Unfortunately there isn't a poison ivy treatment that will quickly get rid of your poison ivy rash and itchiness. However there are creams and sprays that you can use to stop the itching and help dry the rash. Before we get into any poison ivy treatments, I will like to mention that poison ivy can be stopped in its tracks before it causes a rash and itchiness. That's right, if you know you've come into contact with poison ivy, constantly wash the affected area with dish washing soap and cold water. Make sure this is done within 15 minutes of touching poison ivy. You may even clean the area with alcohol. Remember, if poison ivy has touched your skin, then it most likely touched your clothes. Wash your clothing in hot water immediately. The urushiol oils found on poison ivy leaves can last anywhere from 1 to 5 years on clothing, if not washed. Knowing the different types of poison ivy is the key to this method. It is also important to mention that certain people are more allergic to poison ivy than others. If you are having an extreme case, it is recommended to see a doctor. The doctor may give you a shot, or prescribe medication that will reduce swelling and help with the itching.
What are some poison ivy treatments?
If you've touched poison ivy, poison oak or poison sumac, it's possible you can completely avoid getting any sort of rash. The rash can be avoided if you wash the affected area with soap and water within 15 minutes of touching the plant. Additionally you can apply Zanfel. Zanfel removes urushiol by binding with it, which can then later be washed off with water. This topical solution can be applied after exposure to poison ivy, poison oak or poison sumac and can safely be used on any part of the external body. You must first be aware of what the different poison ivy leaves look like.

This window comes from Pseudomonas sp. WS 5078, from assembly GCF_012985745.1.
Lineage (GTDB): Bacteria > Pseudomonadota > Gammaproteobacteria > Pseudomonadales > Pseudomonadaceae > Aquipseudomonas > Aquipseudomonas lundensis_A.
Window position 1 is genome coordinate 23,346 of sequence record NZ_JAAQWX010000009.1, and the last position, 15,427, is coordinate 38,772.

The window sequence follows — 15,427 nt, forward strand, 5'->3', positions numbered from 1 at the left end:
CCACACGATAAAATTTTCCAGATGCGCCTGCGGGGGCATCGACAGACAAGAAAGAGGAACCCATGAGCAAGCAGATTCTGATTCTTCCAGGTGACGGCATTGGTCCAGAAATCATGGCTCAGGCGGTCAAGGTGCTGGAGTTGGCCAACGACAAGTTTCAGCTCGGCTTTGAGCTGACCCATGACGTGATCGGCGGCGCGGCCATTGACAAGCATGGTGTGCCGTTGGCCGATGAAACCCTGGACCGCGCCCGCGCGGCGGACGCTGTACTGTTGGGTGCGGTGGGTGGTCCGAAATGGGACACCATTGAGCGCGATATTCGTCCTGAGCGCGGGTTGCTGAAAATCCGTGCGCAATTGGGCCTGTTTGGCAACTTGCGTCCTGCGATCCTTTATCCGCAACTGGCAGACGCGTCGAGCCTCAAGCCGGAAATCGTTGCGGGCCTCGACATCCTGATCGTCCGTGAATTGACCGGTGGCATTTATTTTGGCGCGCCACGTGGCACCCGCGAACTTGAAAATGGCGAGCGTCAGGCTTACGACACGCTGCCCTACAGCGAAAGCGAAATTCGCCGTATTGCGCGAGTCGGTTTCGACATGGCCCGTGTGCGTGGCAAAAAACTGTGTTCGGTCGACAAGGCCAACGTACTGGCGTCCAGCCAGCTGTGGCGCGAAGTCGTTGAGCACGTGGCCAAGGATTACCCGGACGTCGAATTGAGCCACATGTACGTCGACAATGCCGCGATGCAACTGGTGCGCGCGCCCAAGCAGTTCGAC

To relieve the itching and help dry the rash you can use calamine spray or lotion. Be warned, calamine leaves a dry pink color on your skin after spraying or lotion use. The initial contact of calamine on skin is a soothing cool feeling. After a few seconds, it dries up. Calamine will help stop the itching and help dry the rashes quicker. This seems to be the recommended method for poison ivy symptoms. You can wash the calamine off with cool water and mild soap and then reapply the calamine up to 3 times a day.
Taking a bath with epsom salt also helps with drying the poison ivy rashes. See the home remedies section for more ideas.
When to see a doctor for poison ivy treatment?
If you are experiencing a severe case of a poison ivy rash with blisters, it is recommended that you see a doctor. A doctor might prescribe a corticosteroid which includes steroid hormones and can help speed up your recovery. If a doctor prescribes Methylprednisolone, you should know that it weakens your immune system and can cause you to get sick. Most people try to avoid taking this prescription and only stick to the prescribed creams. A doctor might also prescribe Diprolene AF which is an anti-itch cream and it also reduces swelling. Do not use Diprolene AF on your face, groin, or underarms.
The best treatment is truly time. Your body just needs the time to fight off the rash. The recommended treatments above may help with speeding up your recovery, but at the end of the day, it will take time for full recovery. You should try not to itch the rashes. Poison ivy can't spread to other parts of the body and it is not contagious. The reason why you should not itch the rashes is because it can cause scarring. You may also notice that the poison ivy rashes become more itchier at night. Our bodies have our own anti-itch chemical that works throughout the day. When night time comes and were ready to go to sleep, our body temperature increases and this chemical decreases. If you find yourself itchier at night, try not to itch the rash and apply more calamine.
What should not be used on Poison Ivy rashes?
There are a few things you should avoid. You should not apply medications that contain Neomycin, Benzocaine, and Dyphenhydramine because they can cause allergy problems of their own.
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